I agree. Cal should quote examples of artists/writers who are budding and probably are just a book old. Do they also work 15 hours week? John Grisham is over 60 sixty years old and is already so much learned. Did he follow this routine when he had just started around 1990? From what I know, there is no cutting down on the hours at least in the initial phase when you are still, say, ‘sharpening the knife.

      1. Aaon Byrnes says:

        On the other hand, Issac Asimov was famously known for spending huge numbers of hours per day just focused on writing which he says is how he wrote so many books.

  3. Dave Ardent says:

    I know we like to joke that Stephen King has a ridiculously impressive output when it comes to stories, but if you take a look at Grisham’s bibliography it’s fair to say he’s managed to produce a hell of a lot as well. Guess this helps to explain why.

  4. John says:

    I see his methods and habits in writing are quite helpful. It’s good to produce a work with good value in a short time. Thanks for sharing this good post.

  5. Chase says:

    Work life goals!!!

  6. Anatolii says:

    Thanks for sharing info about great books and their authors!

  7. Chris says:

    Something I’ve not seen considered with the deep work philosophy is that of survivorship bias … I wonder what percentage of people follow a similar pattern of working but failing? And if so, why?

    Also, how do you factor in the like of Elon Musk, Gary Vaynerchuk, Thomas Edison, Bill Gates etc. and other extremely succesful folk who are/were known for being workaholics; would they have been as successful if they didn’t have an insane drive? Would a deep focus method helped or hindered them?

    Just wondering…

    1. Gerard says:

      The survivorship bias is a good question.
      Your second question has been answered by his book and other posts on this blog. Check out the post “Why Are Maker Schedules so Rare?”. In that post Cal explains that someone who is a manager has a different schedule than someone who is a maker, like Grisham.

  8. Tom Johnston says:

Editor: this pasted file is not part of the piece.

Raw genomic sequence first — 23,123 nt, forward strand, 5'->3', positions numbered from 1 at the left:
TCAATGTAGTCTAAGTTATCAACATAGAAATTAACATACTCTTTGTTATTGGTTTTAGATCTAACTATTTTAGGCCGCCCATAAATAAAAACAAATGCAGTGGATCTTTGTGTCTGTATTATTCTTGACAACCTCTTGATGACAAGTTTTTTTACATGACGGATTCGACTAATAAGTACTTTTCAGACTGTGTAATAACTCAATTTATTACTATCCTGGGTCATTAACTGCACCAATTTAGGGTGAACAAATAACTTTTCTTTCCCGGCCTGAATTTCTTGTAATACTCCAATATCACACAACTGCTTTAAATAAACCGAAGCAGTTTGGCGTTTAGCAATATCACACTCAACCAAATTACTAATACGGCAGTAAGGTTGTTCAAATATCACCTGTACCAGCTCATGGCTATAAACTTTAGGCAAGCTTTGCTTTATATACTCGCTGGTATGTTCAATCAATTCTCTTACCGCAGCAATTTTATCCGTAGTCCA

Interesting, and useful. The part about ritual is crucial.

    Keep writing. I enjoy your perspective quite a bit.


  9. Cole Harper says:

    Same seat, same cup of coffee, and a completely separate space.

    I know there’s a similar importance of having a set place for only using your bed for sleeping. I need to keep from using my phone in bed.

  10. Judy says:

    Interesting. Ernest Hemingway had a similar work arrangement. In Key West, he set up a separate office beside his house which could only be accessed by a narrow bridge from the 2nd floor of the house. Others were not permitted to cross the bridge. He started work very early in the morning and quit before mid-day when the temperature became hot.

  11. BRENDA says:

    I love that he doesn’t start a scene until he knows what the last scene is doing. It is so different from others who say the characters just take over. I’m a big picture type of person so telling me to just start is very frustrating!

  12. David Cloninger says:

    The videos were interesting… but he never said he only works 3 hours a day. He said he normally starts 7:00am in one video and in the other he said between 7:00am and 7:30am. He also said his most productive time is between seven and ten. In the other video he said he writes four to five hours a day, but never past noon. This is more like a 20 to 25 hour work week. Additionally, this only covered his writing. He also alluded to reading a lot of non-fiction on the subject on which he was writing. So, he may be doing 15 hours a week of ‘deep work.’ But this guy is working his butt off to produce his excellent novels. Thoughts?

    1. Maz says:

      Countless stories of successful people say deep passion and love for what they do makes them what they are and in turn they spend countless hours, some focused and the rest running their thoughts (aka passive work) in the back of their minds, but nevertheless working.

  13. Hi Cal,

    Thanks for this. His emphasis on a steady routine is crucial to productive creative work.

    As I understand what Grisham said in the Amazon video you link to above–he WRITES during those morning hours. However, he also mentioned that he does an immense amount of research for each book as well. I didn’t gather from his comments than he does that research from 7 am to 10 am five days a week six months a year. At best it is highly ambiguous.